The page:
The South Africa Series: Part IV

New Age newspaper

During the build up to the World Cup, it’s easy to get caught up in team news, injuries, stadium updates, airline collusion (erm, allegedly), and other mundane tidbits.  But the upcoming World Cup in South Africa also provides us with the opportunity to reflect on South Africa’s path to 2010.  Benni McCarthy and Steven Pienaar are standing on countless sets of impressive shoulders. 

In the last part of our South Africa Series, I broke down the unique South African sporting landscape during apartheid.  I know I said we’d get to South African soccer’s road from obscurity to full-exposure, but we should take a quick pit stop first.

To get a clear understanding of the challenges disenfranchised athletes faced under apartheid and what was required to change the system, it helps to learn a bit about the different phases of the broader anti-apartheid movement.  For those of you who appreciate tactics, in many ways, the struggle against apartheid sport mirrors the broader anti-apartheid struggle.

Initially, anti-apartheid activists reacted to the South African government’s policies by protesting.  However, by the early 1950s, protests were proving to be ineffective.  The failure of protests led to the next phase of resistance, defiance, which entailed concerted action focused on breaking unjust laws.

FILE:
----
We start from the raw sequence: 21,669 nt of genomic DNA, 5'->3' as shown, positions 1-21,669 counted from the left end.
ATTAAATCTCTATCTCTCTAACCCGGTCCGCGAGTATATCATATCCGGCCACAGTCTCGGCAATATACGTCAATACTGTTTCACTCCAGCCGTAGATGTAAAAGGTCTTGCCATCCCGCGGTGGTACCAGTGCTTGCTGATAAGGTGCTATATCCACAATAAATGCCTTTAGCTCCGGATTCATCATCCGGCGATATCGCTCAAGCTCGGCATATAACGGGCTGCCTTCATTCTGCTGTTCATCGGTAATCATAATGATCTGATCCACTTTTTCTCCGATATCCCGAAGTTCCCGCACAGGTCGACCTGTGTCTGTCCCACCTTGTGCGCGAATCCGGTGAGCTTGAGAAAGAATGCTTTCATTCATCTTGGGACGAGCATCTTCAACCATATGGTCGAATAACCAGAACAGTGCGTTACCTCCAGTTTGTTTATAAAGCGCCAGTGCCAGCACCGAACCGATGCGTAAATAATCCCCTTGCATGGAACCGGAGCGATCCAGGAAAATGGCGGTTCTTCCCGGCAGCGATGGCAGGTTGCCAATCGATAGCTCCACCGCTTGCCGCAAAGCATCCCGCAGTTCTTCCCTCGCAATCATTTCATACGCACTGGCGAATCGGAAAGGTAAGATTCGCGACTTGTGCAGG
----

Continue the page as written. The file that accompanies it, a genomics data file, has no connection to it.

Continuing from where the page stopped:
On June 26, 1952, the African National Congress (ANC) and the South African Indian Congress launched the Defiance Campaign, which was considered the best way to engage the greatest number of people in the struggle. A typical example of defiance took place on June 26, 1952, the first official day of the campaign, when a group of defiers, led by Nana Sita, president of the Transvaal Indian Congress, entered an African township near Boksburg without permits.  Yusef Calchalia, one of the campaign’s leaders, and Nelson Mandela delivered a message to the Boksburg magistrate stating that an act of defiance was about to occur. The police were waiting for the defiers and immediately arrested them on arrival.  Over the next five months, approximately 8,500 people participated in the Defiance Campaign.

The Defiance Campaign followed Gandhian principles of passive resistance known as satyagraha.  Satyagraha, which translates as “force born of truth and love,” is a concept of political struggle formulated and popularized by M.K. Gandhi in South Africa during the early 20th century.  Satyagraha’s fundamental principle is that oppressors could be won over through morality and reasoning. Gandhi believed that rational discussion was the only medium through which truth could be understood by all.  Vitthalbhai Patel, former speaker of the Indian Central Legislative Assembly, explained satyagraha’s underlying philosophy in the following statement:

I am going to make you beat me so outrageously that after a while you will begin to feel so ashamed of yourself.  Even your own family will be horrified at you. And after you have stood this scandal long enough, you will come to me and say, “Look here, this sort of business cannot go on any longer.  Now why cannot we two get together and settle something?”  And then we will begin to talk — cold turkey. Otherwise you will have to go on beating me till I go crazy.